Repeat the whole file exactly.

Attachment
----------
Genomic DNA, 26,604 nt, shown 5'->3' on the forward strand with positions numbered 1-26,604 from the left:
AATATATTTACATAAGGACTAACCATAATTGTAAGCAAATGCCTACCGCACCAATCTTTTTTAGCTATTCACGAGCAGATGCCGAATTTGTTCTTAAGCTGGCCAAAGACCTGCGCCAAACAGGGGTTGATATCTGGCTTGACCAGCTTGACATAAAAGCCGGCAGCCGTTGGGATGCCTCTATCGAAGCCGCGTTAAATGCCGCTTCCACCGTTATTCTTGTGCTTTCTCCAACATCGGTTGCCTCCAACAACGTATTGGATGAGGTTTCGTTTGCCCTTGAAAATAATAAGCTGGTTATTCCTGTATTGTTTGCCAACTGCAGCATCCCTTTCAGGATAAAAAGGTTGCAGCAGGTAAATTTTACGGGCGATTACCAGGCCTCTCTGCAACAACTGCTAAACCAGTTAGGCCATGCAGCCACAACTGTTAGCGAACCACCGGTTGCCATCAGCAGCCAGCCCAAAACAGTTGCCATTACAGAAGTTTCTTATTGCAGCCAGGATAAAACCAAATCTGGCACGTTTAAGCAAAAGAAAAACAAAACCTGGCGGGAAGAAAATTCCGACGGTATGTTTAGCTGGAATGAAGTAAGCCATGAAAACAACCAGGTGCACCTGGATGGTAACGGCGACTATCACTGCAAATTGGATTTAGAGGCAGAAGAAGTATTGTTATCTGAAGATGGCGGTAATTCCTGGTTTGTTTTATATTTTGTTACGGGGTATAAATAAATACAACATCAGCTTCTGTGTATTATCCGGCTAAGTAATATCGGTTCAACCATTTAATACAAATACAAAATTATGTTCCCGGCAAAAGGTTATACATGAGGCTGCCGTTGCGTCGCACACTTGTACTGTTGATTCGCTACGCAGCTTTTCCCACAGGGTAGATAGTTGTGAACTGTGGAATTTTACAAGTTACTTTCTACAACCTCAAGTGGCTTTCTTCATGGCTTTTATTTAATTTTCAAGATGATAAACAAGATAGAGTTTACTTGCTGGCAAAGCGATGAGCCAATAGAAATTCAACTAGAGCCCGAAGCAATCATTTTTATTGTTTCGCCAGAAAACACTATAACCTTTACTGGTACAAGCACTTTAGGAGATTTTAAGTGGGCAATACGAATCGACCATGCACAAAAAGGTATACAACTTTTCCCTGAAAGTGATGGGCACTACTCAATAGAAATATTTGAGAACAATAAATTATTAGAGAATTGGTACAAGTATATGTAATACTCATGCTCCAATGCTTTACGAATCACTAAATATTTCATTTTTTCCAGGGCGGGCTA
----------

Genomic DNA, 26,604 nt, shown 5'->3' on the forward strand with positions numbered 1-26,604 from the left:
AATATATTTACATAAGGACTAACCATAATTGTAAGCAAATGCCTACCGCACCAATCTTTTTTAGCTATTCACGAGCAGATGCCGAATTTGTTCTTAAGCTGGCCAAAGACCTGCGCCAAACAGGGGTTGATATCTGGCTTGACCAGCTTGACATAAAAGCCGGCAGCCGTTGGGATGCCTCTATCGAAGCCGCGTTAAATGCCGCTTCCACCGTTATTCTTGTGCTTTCTCCAACATCGGTTGCCTCCAACAACGTATTGGATGAGGTTTCGTTTGCCCTTGAAAATAATAAGCTGGTTATTCCTGTATTGTTTGCCAACTGCAGCATCCCTTTCAGGATAAAAAGGTTGCAGCAGGTAAATTTTACGGGCGATTACCAGGCCTCTCTGCAACAACTGCTAAACCAGTTAGGCCATGCAGCCACAACTGTTAGCGAACCACCGGTTGCCATCAGCAGCCAGCCCAAAACAGTTGCCATTACAGAAGTTTCTTATTGCAGCCAGGATAAAACCAAATCTGGCACGTTTAAGCAAAAGAAAAACAAAACCTGGCGGGAAGAAAATTCCGACGGTATGTTTAGCTGGAATGAAGTAAGCCATGAAAACAACCAGGTGCACCTGGATGGTAACGGCGACTATCACTGCAAATTGGATTTAGAGGCAGAAGAAGTATTGTTATCTGAAGATGGCGGTAATTCCTGGTTTGTTTTATATTTTGTTACGGGGTATAAATAAATACAACATCAGCTTCTGTGTATTATCCGGCTAAGTAATATCGGTTCAACCATTTAATACAAATACAAAATTATGTTCCCGGCAAAAGGTTATACATGAGGCTGCCGTTGCGTCGCACACTTGTACTGTTGATTCGCTACGCAGCTTTTCCCACAGGGTAGATAGTTGTGAACTGTGGAATTTTACAAGTTACTTTCTACAACCTCAAGTGGCTTTCTTCATGGCTTTTATTTAATTTTCAAGATGATAAACAAGATAGAGTTTACTTGCTGGCAAAGCGATGAGCCAATAGAAATTCAACTAGAGCCCGAAGCAATCATTTTTATTGTTTCGCCAGAAAACACTATAACCTTTACTGGTACAAGCACTTTAGGAGATTTTAAGTGGGCAATACGAATCGACCATGCACAAAAAGGTATACAACTTTTCCCTGAAAGTGATGGGCACTACTCAATAGAAATATTTGAGAACAATAAATTATTAGAGAATTGGTACAAGTATATGTAATACTCATGCTCCAATGCTTTACGAATCACTAAATATTTCATTTTTTCCAGGGCGGGCTA